And if religion is what we make it, how religious are we making our  lives� Notice I�m not asking what we believe, because I believe  that it is more about what kind of people we become when we are  religious rather that what we say we believe, as Rabbi Kushner and  Karen Armstrong and others, like Emerson said.

   The great hope in this, my friends, is that we can respect every  one�s religion as we learn how to love them, because at the heart of  all religion is a sense of the sacred oneness of which we are all a  part which some call God and I call universal Love, among other  things. We realizing our oneness will want to work for environmental  and economic justice, for peace, for helping one another through  sickness and loneliness and grief, through reaching out to find a way  to make the world, and our community a better place to live. Religion  has always been a cultural, ethnic, way of interconnecting people into  a wider community, but always struggled with a need for prophetic  struggle with resistance to reaching out and instead becoming inner  focused and chauvinistic and fundamentalist. It is not that all  religions are alike, but that all humanity is connected , and  has  been separated; it is time to come together and be one world. May we  be part of the connection.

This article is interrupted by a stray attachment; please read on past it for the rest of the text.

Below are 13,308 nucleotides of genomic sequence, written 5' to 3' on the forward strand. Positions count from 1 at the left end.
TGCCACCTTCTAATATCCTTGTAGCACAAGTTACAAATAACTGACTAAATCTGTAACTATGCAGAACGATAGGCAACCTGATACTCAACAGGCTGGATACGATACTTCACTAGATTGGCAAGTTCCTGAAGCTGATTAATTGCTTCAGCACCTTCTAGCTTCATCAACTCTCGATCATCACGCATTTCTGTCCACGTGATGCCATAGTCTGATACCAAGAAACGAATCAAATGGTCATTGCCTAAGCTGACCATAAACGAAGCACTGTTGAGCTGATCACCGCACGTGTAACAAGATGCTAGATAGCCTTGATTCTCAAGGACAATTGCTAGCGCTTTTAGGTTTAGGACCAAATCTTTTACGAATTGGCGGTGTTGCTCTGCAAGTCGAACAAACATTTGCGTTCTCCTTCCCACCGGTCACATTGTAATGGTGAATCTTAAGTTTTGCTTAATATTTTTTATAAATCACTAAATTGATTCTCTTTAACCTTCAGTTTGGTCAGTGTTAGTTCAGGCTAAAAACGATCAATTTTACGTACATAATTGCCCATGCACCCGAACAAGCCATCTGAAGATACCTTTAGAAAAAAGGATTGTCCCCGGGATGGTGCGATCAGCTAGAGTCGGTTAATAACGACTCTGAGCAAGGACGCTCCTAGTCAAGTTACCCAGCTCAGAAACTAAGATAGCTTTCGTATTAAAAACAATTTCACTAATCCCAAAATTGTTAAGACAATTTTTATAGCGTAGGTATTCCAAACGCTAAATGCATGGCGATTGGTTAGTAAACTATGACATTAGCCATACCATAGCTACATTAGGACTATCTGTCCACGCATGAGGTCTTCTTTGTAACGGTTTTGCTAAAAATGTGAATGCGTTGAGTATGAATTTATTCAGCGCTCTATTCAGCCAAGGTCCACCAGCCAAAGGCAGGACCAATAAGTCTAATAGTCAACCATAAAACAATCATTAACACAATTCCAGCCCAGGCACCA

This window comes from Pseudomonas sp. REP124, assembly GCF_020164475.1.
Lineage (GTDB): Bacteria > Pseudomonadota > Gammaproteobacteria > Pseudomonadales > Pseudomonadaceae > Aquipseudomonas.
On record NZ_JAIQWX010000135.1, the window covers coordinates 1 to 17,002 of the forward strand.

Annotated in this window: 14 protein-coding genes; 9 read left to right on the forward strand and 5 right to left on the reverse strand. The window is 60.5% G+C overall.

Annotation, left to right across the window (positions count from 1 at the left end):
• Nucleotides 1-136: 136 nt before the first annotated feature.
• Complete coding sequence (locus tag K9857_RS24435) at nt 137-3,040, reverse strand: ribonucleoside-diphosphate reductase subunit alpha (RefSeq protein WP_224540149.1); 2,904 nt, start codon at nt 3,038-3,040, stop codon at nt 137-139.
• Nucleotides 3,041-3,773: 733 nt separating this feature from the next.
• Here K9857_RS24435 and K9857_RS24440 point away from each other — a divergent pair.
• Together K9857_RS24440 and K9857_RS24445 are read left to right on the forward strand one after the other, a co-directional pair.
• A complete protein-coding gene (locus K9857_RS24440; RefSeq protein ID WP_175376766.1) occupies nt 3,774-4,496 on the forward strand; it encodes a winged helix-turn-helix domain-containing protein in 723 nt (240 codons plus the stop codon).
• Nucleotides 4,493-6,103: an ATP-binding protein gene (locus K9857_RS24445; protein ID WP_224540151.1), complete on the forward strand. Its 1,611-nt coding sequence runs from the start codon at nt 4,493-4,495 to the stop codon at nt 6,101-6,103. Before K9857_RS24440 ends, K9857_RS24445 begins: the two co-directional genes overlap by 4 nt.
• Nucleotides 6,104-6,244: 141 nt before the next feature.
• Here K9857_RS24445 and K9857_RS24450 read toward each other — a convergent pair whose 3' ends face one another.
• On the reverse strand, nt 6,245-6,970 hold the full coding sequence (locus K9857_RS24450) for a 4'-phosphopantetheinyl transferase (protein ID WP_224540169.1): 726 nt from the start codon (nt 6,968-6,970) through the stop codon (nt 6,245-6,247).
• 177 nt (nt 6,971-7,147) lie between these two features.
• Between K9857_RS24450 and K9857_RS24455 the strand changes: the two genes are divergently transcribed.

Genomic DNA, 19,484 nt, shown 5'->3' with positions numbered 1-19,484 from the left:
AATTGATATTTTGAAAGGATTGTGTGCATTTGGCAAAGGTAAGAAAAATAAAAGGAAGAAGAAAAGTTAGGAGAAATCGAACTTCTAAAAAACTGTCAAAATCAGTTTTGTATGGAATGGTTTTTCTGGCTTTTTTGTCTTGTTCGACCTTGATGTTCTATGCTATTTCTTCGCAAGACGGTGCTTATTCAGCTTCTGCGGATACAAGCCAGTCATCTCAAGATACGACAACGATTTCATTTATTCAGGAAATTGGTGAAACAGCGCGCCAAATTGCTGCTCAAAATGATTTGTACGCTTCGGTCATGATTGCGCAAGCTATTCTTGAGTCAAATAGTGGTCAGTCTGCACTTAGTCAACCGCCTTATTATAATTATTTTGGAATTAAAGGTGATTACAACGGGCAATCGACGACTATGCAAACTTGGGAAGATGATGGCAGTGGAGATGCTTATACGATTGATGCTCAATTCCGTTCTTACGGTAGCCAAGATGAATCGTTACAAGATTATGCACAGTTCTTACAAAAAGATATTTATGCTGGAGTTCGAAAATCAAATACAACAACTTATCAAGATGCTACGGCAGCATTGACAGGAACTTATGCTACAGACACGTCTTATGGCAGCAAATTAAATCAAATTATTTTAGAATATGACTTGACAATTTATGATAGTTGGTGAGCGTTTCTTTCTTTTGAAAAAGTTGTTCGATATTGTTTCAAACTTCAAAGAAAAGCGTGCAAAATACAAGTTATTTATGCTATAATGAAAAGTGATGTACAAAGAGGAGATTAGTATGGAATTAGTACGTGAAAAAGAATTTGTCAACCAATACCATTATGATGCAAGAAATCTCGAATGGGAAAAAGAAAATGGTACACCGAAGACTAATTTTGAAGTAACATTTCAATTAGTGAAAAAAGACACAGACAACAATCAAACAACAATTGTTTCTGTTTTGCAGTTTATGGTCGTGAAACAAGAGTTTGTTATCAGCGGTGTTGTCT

Amen, Peace, Shalom, (Peace in Hebrew), Assalaamu Alaikum(may Peace be  upon you in Arabic), Abrazos a todos (Hugs all around) Namaste, (A  Hindu greeting the divinity with me greets  the divinity within you)  Blessed Be, and  one more blessing that I adapted from the Spanish  long before I went in to ministry. �Vaya con Dios� is Spanish for  Good-bye, but literally is �Go with God,� So I adapted it to say �Vaya  Con Su Dios, �Go with your idea or interpretation of God.�

Peace,Love, Shalom,Salaam, Blessed Be,Namaste, Abrazo a Todos,Vaya con su Dios